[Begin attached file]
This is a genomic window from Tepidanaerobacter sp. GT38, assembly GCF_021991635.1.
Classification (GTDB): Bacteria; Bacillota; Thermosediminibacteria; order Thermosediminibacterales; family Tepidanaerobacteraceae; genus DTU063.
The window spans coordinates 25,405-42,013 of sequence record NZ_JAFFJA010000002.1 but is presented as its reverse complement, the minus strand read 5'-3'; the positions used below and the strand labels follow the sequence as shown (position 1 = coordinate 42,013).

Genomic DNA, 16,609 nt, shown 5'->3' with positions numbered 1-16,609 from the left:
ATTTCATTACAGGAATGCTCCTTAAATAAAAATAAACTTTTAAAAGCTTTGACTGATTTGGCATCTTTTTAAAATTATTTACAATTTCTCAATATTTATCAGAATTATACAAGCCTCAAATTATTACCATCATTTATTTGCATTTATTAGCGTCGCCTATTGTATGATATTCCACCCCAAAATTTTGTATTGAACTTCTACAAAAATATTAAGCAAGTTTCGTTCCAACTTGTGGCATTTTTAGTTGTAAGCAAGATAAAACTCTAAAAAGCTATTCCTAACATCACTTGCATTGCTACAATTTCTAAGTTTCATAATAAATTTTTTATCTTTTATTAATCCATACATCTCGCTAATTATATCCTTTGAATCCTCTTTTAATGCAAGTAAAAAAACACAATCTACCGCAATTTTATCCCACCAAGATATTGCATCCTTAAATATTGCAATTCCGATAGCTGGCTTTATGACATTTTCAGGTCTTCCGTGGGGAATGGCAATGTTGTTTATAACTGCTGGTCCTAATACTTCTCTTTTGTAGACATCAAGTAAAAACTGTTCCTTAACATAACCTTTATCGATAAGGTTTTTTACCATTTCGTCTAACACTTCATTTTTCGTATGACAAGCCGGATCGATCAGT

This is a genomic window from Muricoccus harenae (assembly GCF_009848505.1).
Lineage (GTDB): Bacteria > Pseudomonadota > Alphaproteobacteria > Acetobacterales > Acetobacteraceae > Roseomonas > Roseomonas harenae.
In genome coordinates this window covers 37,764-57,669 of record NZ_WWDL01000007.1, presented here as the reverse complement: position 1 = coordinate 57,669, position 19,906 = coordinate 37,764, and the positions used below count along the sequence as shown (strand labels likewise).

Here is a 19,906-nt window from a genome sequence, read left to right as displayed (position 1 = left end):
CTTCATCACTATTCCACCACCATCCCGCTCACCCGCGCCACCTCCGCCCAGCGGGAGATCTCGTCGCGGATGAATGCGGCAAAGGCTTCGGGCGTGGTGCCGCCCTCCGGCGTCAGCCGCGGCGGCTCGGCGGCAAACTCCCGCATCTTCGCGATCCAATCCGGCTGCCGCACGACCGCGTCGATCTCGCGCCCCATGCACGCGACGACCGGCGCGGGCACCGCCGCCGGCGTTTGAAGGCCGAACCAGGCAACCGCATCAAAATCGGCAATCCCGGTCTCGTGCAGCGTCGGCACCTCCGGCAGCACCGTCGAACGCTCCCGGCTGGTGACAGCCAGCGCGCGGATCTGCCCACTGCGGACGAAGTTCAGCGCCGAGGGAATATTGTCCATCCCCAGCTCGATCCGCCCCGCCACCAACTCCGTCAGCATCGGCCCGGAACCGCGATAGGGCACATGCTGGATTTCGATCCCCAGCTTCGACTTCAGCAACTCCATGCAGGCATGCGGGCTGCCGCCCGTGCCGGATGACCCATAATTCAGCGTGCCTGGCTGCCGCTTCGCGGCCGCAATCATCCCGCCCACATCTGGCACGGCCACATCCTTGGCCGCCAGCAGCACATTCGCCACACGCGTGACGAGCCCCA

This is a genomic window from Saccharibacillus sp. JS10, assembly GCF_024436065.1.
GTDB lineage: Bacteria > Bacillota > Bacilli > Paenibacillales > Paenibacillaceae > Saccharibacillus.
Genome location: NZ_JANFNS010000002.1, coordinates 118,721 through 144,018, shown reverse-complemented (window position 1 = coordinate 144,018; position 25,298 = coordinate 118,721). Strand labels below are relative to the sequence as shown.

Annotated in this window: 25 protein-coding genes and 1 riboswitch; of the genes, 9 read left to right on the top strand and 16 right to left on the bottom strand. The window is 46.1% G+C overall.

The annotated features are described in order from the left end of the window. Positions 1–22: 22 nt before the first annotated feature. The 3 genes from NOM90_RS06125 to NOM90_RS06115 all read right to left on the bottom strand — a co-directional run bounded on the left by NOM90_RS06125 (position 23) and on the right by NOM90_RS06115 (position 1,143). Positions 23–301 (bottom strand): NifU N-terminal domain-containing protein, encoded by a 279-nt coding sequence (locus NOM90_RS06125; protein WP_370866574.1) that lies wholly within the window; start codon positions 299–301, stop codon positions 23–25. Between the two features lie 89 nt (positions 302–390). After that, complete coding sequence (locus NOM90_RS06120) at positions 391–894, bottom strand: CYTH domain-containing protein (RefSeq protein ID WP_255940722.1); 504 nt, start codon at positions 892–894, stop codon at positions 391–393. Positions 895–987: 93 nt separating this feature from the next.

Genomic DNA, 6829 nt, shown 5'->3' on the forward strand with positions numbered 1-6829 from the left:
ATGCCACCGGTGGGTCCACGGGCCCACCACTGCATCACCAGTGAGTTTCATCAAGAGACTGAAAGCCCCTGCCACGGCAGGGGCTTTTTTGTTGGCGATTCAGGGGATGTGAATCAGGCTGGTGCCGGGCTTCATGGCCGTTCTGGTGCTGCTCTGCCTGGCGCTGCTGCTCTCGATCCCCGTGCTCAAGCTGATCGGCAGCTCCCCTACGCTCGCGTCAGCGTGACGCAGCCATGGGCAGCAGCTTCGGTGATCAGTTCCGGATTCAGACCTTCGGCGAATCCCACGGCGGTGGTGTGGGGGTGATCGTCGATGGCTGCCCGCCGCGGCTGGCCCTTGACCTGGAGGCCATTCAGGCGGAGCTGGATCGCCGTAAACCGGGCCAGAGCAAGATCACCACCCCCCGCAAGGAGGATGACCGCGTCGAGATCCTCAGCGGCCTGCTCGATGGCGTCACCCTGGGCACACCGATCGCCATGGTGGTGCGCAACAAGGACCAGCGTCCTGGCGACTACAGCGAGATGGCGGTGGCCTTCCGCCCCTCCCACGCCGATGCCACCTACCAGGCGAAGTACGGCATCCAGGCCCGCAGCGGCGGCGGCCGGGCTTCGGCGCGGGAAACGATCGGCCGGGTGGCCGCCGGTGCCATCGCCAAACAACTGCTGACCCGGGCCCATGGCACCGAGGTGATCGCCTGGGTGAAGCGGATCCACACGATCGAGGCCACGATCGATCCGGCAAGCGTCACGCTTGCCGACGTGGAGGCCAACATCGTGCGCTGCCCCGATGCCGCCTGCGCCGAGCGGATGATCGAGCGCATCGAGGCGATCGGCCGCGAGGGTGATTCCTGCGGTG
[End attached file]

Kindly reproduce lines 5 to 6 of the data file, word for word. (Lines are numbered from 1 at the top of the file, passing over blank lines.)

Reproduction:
ATTTCATTACAGGAATGCTCCTTAAATAAAAATAAACTTTTAAAAGCTTTGACTGATTTGGCATCTTTTTAAAATTATTTACAATTTCTCAATATTTATCAGAATTATACAAGCCTCAAATTATTACCATCATTTATTTGCATTTATTAGCGTCGCCTATTGTATGATATTCCACCCCAAAATTTTGTATTGAACTTCTACAAAAATATTAAGCAAGTTTCGTTCCAACTTGTGGCATTTTTAGTTGTAAGCAAGATAAAACTCTAAAAAGCTATTCCTAACATCACTTGCATTGCTACAATTTCTAAGTTTCATAATAAATTTTTTATCTTTTATTAATCCATACATCTCGCTAATTATATCCTTTGAATCCTCTTTTAATGCAAGTAAAAAAACACAATCTACCGCAATTTTATCCCACCAAGATATTGCATCCTTAAATATTGCAATTCCGATAGCTGGCTTTATGACATTTTCAGGTCTTCCGTGGGGAATGGCAATGTTGTTTATAACTGCTGGTCCTAATACTTCTCTTTTGTAGACATCAAGTAAAAACTGTTCCTTAACATAACCTTTATCGATAAGGTTTTTTACCATTTCGTCTAACACTTCATTTTTCGTATGACAAGCCGGATCGATCAGT

This is a genomic window from Muricoccus harenae (assembly GCF_009848505.1).